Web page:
“Carpeting and interiors of the gym are yet to be done. The gym will be open for use very soon”, maintained Promila Kaushal, principal. A gym instructor is awaited and the college has already written to the higher authorities for the same.



CCTVs at university raise debate
Rajay Deep
Tribune News Service

Chandigarh, September 17
With a view to strengthen vigil and keep a strict watch over any intruders entering the campus, the Panjab University authorities have now turned to CCTV cameras.

These cameras have been installed at the three main gates, students’ centre, old UIET building, administration block, dental college building and UIET building.

However, the employees and students of the university, both feel the move is a mere eyewash and would not solve any purpose.

Most of the students are of the view that “the authorities are just wasting the money on superfluous things.” The need of fresh coat of paint over the hostel walls and renovating the pond of department of Gandhian studies are being ignored for a long time, they added.

Gurjeet Singh Baba, law student, said, “These cameras will serve no purpose as security personnel deployed at the gates do not check the vehicles. So what will these cameras do?”

Ramesh Kumar, a clerk in the university, whispered, “To check thefts through these cameras does not seem practical. It is just a trick to give an impression of hi-tech control, nothing else.”

Declaring the cameras useless, Swarn Kumar, a Ph.D student said, “In spite of installing these cameras, the security personnel should do their job more attentively. Even after ascertaining the identity of an offender, the university authorities turn a blind eye on the issue of further proceedings, so why this kind of show off?”

Giving a brief account of the new system, Nawal Kishore, dean, student welfare, said these cameras would serve as a check instrument on theft of vehicles and other activities of miscreants. When the system will start working properly only then everyone will realise the purpose behind it.”



From Schools & Colleges
Yoga camp concludes at YPS
Tribune News Service

Mohali, September 17
A five-day yoga camp was organised in Yadavindra Public School, Mohali, for its boarding house students. The instructors for the camp were Pratibha Srivastva and Kanchan Chandel, interns of Dev Sanskriti Vishwa Vidyalaya, Haridwar. The main focus of the camp was to create awareness amongst the students about the enormous benefits attained by doing yoga regularly. Different types of yoga like surya namaskar, pragya yoga along with chanting of the gayatri mantra, were taught to the students.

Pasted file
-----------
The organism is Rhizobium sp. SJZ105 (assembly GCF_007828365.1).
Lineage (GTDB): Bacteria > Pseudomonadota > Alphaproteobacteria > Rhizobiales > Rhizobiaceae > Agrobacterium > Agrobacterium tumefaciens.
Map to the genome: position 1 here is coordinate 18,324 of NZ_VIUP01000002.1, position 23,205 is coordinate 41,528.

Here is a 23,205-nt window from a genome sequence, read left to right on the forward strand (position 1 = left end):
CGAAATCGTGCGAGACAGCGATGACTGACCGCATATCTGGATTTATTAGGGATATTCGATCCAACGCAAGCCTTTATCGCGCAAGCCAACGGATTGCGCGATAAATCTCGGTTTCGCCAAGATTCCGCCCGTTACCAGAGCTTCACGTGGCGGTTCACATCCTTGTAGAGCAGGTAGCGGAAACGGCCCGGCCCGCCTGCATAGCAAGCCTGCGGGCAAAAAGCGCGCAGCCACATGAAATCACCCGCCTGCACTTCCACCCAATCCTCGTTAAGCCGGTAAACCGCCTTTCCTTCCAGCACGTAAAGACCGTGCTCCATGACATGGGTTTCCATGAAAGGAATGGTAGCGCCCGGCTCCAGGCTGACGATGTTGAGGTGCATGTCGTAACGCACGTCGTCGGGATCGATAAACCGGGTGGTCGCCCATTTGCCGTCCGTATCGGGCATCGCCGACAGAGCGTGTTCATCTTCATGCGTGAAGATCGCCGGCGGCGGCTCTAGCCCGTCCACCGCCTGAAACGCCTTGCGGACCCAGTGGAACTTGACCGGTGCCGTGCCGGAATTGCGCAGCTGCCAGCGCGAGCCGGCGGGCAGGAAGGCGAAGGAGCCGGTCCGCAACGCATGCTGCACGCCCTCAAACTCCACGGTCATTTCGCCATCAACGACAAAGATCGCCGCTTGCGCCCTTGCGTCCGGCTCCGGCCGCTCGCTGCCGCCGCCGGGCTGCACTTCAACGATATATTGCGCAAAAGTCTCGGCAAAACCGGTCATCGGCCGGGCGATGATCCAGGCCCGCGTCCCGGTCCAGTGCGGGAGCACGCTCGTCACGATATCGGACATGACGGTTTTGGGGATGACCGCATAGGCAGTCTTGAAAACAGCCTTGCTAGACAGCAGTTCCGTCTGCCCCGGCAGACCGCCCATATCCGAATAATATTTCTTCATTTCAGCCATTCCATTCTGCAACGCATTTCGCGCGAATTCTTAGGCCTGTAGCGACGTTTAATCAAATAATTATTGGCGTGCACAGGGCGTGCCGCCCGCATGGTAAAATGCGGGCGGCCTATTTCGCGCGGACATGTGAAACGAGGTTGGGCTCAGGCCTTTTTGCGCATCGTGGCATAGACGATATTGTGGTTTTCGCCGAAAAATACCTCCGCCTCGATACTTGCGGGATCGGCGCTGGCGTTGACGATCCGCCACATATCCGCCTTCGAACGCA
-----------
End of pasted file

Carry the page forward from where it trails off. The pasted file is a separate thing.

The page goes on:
Investiture ceremony: An impressive investiture ceremony was solemnised to confer honours on and to distribute duties among the newly elected student’s council of Shivalik Public School, Mohali, for the current session. Director principal D.S.Bedi and principal Satwant Kaur Bedi lit the lamp of knowledge. The oath to the office was administered by the director principal. The new appointments included school head boy Gulinder Singh, head girl Gurleen Kaur, deputy head boy Rajvir Singh, deputy head girl Komal, activity leader Bhavneet Singh, art and craft leader Shifali and sports leader Aridaman Singh, Sanchit, Rohit, Tushardeep and Diljot Singh were selected as boys’ captain, Baljinder Kaur, Preet Aman, Gurleen Pal and Dolker as girls’ captain of Partap, Azad, Ranjit and Subhash houses respectively.

Workshop: A six-day fine arts workshop organised by the department of youth welfare, Punjabi University, in Rayat and Bahra College of Education, Sahauran, for professional as well as degree colleges of Ropar zone began here today. Principal of the college, Dr Indu Rihani, and faculty members welcomed Prof J.P. Singh from Government College of Arts, Sector 10, Chandigarh. As many as 32 students from 12 different colleges of Ropar zone are participating in this workshop.

Freshers’ party: Freshers’ Party-2007 was organised at Sri Sukhmani Institute of Engineering and Technology, Dera Bassi. The party was organised by Prof Gurpreet Kaur, dean, cultural affairs. The first year students also showcased their talent during the event. The chief guests were greeted by Principal Dr. I.P.Singh. Titles of Mr and Miss Fresher were given to Nishant Sharma and Divya respectively by director of the Sukhmani Group, Kanwaljit Kaur. Best personality and Ms Charming awards were given to Simaran Jeet Singh and Shikha respectively. Chairman Avtar Singh welcomed the new students.

Toppers: Six students of Chandigarh Engineering College, Landran, have captured positions in the merit lists of 6th semester B.Tech exams held by PTU in May, 2007. Ashish Paul has secured second position with 90 per cent marks, Deepak Katoch (86.1 per cent), Navpreet Kaur (83.6 per cent) and Pallavi Pathak (82.3 per cent) have secured second, sixth and ninth positions respectively. Amit Thakur and Vibha Mahajan stood at sixth and seventh positions in their respective disciplines.